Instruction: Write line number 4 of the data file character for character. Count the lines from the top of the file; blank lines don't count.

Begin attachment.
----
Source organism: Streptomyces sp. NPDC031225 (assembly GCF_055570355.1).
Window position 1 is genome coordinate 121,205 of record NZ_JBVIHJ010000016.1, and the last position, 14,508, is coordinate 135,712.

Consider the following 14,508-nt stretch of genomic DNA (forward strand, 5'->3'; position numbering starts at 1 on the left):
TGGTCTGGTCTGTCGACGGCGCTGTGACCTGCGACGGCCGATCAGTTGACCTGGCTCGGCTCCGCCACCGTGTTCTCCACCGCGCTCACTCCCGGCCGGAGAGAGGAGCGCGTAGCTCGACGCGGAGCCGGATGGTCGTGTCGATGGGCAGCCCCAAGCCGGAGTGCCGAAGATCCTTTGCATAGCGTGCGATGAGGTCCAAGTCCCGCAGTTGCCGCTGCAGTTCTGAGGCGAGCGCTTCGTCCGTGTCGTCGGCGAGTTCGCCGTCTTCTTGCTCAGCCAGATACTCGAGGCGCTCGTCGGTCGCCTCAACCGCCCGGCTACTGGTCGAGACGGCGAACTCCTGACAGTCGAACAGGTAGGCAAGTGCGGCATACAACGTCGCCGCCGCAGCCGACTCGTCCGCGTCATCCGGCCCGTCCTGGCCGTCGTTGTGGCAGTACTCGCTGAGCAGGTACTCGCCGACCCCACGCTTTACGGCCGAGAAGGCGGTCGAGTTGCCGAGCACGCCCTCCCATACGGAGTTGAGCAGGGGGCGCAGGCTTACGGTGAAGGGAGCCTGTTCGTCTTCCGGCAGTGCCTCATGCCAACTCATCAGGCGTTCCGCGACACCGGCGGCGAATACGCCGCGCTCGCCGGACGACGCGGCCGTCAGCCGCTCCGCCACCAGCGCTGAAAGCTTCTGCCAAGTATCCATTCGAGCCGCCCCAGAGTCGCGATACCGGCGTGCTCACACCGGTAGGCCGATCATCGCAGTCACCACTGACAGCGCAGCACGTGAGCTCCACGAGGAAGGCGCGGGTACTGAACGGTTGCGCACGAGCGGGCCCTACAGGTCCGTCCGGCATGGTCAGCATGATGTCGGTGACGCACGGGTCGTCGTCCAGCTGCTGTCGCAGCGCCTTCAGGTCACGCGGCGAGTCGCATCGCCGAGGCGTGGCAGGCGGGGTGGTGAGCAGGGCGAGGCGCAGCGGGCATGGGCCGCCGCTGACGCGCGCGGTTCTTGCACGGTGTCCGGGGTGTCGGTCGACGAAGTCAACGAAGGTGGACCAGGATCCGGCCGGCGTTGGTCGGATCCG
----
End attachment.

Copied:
TGGTCTGGTCTGTCGACGGCGCTGTGACCTGCGACGGCCGATCAGTTGACCTGGCTCGGCTCCGCCACCGTGTTCTCCACCGCGCTCACTCCCGGCCGGAGAGAGGAGCGCGTAGCTCGACGCGGAGCCGGATGGTCGTGTCGATGGGCAGCCCCAAGCCGGAGTGCCGAAGATCCTTTGCATAGCGTGCGATGAGGTCCAAGTCCCGCAGTTGCCGCTGCAGTTCTGAGGCGAGCGCTTCGTCCGTGTCGTCGGCGAGTTCGCCGTCTTCTTGCTCAGCCAGATACTCGAGGCGCTCGTCGGTCGCCTCAACCGCCCGGCTACTGGTCGAGACGGCGAACTCCTGACAGTCGAACAGGTAGGCAAGTGCGGCATACAACGTCGCCGCCGCAGCCGACTCGTCCGCGTCATCCGGCCCGTCCTGGCCGTCGTTGTGGCAGTACTCGCTGAGCAGGTACTCGCCGACCCCACGCTTTACGGCCGAGAAGGCGGTCGAGTTGCCGAGCACGCCCTCCCATACGGAGTTGAGCAGGGGGCGCAGGCTTACGGTGAAGGGAGCCTGTTCGTCTTCCGGCAGTGCCTCATGCCAACTCATCAGGCGTTCCGCGACACCGGCGGCGAATACGCCGCGCTCGCCGGACGACGCGGCCGTCAGCCGCTCCGCCACCAGCGCTGAAAGCTTCTGCCAAGTATCCATTCGAGCCGCCCCAGAGTCGCGATACCGGCGTGCTCACACCGGTAGGCCGATCATCGCAGTCACCACTGACAGCGCAGCACGTGAGCTCCACGAGGAAGGCGCGGGTACTGAACGGTTGCGCACGAGCGGGCCCTACAGGTCCGTCCGGCATGGTCAGCATGATGTCGGTGACGCACGGGTCGTCGTCCAGCTGCTGTCGCAGCGCCTTCAGGTCACGCGGCGAGTCGCATCGCCGAGGCGTGGCAGGCGGGGTGGTGAGCAGGGCGAGGCGCAGCGGGCATGGGCCGCCGCTGACGCGCGCGGTTCTTGCACGGTGTCCGGGGTGTCGGTCGACGAAGTCAACGAAGGTGGACCAGGATCCGGCCGGCGTTGGTCGGATCCG